For Immediate Release: July 1, 2015
Desperate TransCanada’s Climate Arguments Fail the Laugh Test in Letter to Kerry
Recognizing that the project’s prospects are looking grim, Canadian oil giant TransCanada sent a letter yesterday to Secretary of State John Kerry and other administration officials urging them to approve the proposed Keystone XL tar sands pipeline.
They have reason to be concerned. Recent polling has suggested the pipeline is losing favor over time among the American public, and President Obama has been increasingly critical in his comments about the project, noting that the pipeline “bypasses the United States” and that tar sands is “extraordinarily dirty.”
Quoting the climate test the president laid out for the pipeline in 2013, the letter lays out a series of arguments so unconvincing they fail to pass the laugh test. A few highlights:
- TransCanada cites the Alberta government’s recent announcement that it will update its existing carbon emissions regulations, a move which, observers have noted, is largely symbolic and wholly inadequate to get Alberta and Canada close to meeting their climate targets.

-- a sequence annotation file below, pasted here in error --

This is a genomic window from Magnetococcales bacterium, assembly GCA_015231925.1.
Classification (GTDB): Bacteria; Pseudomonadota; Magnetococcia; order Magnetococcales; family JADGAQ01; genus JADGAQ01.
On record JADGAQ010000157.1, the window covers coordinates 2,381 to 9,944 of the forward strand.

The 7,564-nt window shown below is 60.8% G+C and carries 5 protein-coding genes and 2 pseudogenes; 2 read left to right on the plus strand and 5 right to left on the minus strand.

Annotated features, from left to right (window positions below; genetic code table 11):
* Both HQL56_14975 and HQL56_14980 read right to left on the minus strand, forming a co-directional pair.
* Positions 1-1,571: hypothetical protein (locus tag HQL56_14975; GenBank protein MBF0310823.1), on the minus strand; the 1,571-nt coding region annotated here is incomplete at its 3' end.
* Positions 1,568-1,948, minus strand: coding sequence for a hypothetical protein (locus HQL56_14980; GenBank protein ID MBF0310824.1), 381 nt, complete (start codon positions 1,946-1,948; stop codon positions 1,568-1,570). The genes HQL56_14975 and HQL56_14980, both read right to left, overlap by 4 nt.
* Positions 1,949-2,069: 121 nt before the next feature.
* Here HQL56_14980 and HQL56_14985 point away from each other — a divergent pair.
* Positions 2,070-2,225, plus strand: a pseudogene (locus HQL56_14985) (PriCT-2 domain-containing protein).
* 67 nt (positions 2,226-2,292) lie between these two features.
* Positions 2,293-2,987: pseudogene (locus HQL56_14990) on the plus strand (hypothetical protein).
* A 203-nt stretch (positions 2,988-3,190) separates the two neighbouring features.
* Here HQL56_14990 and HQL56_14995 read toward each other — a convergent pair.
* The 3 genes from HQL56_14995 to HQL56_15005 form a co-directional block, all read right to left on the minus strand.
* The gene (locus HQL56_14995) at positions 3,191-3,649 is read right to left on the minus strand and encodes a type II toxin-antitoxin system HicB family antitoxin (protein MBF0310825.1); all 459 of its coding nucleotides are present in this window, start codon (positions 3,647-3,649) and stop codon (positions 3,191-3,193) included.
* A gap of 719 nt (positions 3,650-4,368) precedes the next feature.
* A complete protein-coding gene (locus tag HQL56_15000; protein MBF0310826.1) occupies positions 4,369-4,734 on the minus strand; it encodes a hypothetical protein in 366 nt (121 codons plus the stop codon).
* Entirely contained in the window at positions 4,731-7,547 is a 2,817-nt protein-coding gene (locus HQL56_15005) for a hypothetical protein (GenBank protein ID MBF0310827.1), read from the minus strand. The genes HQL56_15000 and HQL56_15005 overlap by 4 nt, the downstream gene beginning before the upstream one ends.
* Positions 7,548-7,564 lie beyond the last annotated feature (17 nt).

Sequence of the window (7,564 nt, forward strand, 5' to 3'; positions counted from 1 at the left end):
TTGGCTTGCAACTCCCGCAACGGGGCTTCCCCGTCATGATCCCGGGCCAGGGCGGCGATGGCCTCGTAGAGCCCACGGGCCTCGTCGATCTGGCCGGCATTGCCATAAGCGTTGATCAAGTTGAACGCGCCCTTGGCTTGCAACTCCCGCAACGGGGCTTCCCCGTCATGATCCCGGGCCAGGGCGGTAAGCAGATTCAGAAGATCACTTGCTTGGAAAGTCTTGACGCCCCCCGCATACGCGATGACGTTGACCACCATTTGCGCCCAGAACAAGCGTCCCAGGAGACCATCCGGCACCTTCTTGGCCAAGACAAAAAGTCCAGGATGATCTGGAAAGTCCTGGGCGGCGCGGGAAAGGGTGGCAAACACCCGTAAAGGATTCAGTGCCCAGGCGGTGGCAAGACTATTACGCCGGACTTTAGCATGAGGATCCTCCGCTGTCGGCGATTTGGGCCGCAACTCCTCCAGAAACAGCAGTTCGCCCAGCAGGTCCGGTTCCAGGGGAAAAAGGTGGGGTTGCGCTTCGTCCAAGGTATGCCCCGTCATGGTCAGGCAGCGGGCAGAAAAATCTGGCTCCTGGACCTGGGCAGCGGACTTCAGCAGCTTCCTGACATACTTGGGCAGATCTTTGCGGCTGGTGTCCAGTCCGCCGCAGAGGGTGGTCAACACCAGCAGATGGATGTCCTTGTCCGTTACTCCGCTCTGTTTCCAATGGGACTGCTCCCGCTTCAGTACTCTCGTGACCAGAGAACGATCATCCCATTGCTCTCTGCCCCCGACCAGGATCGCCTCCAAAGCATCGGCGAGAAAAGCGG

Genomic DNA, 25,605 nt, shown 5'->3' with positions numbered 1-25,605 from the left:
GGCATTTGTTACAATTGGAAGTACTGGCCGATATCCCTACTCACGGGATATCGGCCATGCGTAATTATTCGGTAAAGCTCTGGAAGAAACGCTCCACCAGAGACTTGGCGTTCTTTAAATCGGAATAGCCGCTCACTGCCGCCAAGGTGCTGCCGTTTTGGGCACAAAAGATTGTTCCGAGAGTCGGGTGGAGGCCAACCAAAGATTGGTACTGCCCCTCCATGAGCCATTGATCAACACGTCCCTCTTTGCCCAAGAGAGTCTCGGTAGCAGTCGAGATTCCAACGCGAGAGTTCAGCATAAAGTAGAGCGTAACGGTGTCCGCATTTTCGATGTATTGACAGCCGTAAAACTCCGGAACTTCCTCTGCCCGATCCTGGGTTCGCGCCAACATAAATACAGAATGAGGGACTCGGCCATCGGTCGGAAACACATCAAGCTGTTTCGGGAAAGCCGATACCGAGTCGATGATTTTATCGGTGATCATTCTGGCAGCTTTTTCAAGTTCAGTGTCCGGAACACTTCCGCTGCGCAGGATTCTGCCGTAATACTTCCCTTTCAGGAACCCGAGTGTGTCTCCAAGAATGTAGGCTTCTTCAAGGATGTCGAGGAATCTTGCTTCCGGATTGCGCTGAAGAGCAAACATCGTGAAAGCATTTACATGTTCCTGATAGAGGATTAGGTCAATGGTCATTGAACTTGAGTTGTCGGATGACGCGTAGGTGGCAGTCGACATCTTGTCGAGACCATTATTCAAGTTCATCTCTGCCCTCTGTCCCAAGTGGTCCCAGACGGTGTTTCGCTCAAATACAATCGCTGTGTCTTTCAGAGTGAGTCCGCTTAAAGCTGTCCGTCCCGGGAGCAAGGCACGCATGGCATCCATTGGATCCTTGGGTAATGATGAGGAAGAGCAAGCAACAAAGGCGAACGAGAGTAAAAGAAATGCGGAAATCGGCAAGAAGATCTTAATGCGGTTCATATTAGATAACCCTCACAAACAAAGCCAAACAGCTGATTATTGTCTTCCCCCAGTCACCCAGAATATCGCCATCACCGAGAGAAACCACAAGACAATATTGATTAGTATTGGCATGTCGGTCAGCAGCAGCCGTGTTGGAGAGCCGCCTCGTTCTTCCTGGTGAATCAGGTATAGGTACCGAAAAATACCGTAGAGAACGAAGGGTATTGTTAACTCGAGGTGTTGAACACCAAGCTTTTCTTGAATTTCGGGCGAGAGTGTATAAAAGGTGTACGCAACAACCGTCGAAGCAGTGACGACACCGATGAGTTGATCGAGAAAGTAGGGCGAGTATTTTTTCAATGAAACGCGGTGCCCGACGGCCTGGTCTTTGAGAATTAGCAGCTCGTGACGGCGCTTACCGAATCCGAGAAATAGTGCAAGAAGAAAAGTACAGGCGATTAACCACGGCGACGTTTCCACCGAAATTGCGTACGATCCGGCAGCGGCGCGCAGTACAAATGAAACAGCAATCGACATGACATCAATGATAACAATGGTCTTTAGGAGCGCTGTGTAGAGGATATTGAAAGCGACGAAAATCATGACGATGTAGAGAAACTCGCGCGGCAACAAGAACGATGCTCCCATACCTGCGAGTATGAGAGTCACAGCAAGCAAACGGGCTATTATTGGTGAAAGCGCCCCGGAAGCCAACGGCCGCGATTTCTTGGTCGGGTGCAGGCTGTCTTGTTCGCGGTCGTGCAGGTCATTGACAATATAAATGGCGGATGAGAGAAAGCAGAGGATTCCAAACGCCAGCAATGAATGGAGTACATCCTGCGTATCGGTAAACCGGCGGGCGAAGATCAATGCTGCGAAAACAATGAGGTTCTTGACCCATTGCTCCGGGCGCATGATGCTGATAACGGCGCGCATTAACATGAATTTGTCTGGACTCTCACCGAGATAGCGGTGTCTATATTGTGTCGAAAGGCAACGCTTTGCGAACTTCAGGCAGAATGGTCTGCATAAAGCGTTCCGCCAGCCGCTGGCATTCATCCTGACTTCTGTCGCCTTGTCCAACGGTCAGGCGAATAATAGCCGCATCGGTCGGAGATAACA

- They note that Canada recently joined the United States and other G7 nations in an agreement to decarbonize the global economy, which apparently somehow justifies a massive investment in an infrastructure project that would effectively lock in decades of dirty fossil fuel extraction.
- They even go so far as to note that the company also has a large portfolio of clean energy investments, seeming to assume this will earn them enough goodwill to simultaneously continue investing in the dirtiest fuel on the planet.
For all TransCanada’s claims that recent political and economic developments have helped their cause, the reality is that the case for Keystone XL has never been weaker. The tar sands pipeline would be a disaster for the climate, and by rejecting it President Obama has an opportunity to take a major step in the right direction on global climate action.